Contemporary lasers allow us to create shocks in the laboratory that propagate at a speed that matches that of energetic astrophysical shocks like those that ensheath supernova blast shells. The rapid growth time of the shocks and the spatio-temporal resolution, with which they can be sampled, allow us to identify the processes that are involved in their formation and evolution. Some laser-generated unmagnetized shocks are mediated by collective electrostatic forces and effects caused by binary collisions between particles can be neglected. Hydrodynamic models, which are valid for many large-scale astrophysical shocks, assume that collisions enforce a local thermodynamic equilibrium in the medium; laser-generated shocks are thus not always representative for astrophysical shocks. Laboratory studies of shocks can improve the understanding of their astrophysical counterparts if we can identify processes that affect electrostatic shocks and hydrodynamic shocks alike. An example is the nonlinear thin-shell instability (NTSI). We show that the NTSI destabilises collisionless and collisional shocks by the same physical mechanism.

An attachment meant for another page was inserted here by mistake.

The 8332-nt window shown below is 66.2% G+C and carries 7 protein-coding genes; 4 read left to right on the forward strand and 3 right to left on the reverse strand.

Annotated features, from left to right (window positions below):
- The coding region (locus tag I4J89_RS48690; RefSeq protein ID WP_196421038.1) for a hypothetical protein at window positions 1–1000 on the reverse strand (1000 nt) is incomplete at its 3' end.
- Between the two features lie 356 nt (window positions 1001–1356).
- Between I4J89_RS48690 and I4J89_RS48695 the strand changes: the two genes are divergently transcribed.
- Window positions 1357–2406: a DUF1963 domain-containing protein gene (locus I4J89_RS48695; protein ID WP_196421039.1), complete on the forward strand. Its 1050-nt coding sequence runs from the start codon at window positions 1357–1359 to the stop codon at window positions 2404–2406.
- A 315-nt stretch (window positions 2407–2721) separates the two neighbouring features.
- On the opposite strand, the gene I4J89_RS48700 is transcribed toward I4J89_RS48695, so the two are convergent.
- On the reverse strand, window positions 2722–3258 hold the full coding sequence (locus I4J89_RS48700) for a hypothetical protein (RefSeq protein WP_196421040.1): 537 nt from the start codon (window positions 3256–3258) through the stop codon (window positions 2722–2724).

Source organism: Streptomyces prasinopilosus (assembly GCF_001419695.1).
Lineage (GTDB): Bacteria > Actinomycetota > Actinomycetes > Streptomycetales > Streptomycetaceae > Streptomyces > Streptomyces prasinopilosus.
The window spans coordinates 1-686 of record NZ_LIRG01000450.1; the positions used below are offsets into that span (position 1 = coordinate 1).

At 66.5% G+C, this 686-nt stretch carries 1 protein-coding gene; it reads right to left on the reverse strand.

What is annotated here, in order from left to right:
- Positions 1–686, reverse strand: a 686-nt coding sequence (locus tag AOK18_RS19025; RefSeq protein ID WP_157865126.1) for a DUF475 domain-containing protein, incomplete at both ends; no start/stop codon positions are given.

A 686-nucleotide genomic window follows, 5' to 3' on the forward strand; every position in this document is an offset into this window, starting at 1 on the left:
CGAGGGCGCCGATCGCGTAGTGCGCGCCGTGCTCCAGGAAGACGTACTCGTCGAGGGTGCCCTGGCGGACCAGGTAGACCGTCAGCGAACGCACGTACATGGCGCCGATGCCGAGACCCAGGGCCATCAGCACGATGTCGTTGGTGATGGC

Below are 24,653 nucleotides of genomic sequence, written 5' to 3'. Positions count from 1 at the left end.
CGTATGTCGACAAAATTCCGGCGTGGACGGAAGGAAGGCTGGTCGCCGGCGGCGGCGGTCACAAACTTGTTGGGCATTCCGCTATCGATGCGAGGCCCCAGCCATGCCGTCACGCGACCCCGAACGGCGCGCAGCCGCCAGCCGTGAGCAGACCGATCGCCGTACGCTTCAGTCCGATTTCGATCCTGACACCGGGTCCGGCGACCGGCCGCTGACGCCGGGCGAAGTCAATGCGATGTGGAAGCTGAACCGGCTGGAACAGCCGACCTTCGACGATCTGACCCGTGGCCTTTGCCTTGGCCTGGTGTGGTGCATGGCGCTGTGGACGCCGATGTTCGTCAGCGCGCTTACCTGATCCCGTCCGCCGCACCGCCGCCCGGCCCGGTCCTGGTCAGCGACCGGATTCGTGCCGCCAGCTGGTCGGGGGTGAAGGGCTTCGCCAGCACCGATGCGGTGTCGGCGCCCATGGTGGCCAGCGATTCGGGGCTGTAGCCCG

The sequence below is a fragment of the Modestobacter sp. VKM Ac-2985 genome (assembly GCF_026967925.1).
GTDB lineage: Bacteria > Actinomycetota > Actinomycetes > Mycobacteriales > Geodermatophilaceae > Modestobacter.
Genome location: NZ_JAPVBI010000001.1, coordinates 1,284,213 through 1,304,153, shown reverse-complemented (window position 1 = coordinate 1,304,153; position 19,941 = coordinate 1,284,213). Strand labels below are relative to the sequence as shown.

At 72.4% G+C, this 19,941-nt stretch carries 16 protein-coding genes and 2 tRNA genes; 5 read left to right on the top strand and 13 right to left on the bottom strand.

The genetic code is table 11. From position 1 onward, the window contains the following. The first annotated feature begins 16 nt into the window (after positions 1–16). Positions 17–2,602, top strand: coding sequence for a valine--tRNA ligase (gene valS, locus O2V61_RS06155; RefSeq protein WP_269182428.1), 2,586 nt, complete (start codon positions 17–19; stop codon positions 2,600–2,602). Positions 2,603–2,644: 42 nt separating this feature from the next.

|Number of pages||9|
|Journal||Plasma Physics and Controlled Fusion|
|Early online date||27 Oct 2017|
|Publication status||Published - Jan 2018|
|Event||EPS Conference on Plasma Physics 2017 - Belfast, United Kingdom|
Duration: 26 Jun 2017 → 30 Jun 2017
Dieckmann, M. E., Doria, D., Sarri, G., Romagnani, L., Ahmed, H., Folini, D., Walder, R., Bret, A., & Borghesi, M. (2018). Electrostatic shock waves in the laboratory and astrophysics: similarities and differences. Plasma Physics and Controlled Fusion, 60(1), . https://doi.org/10.1088/1361-6587/aa8c8f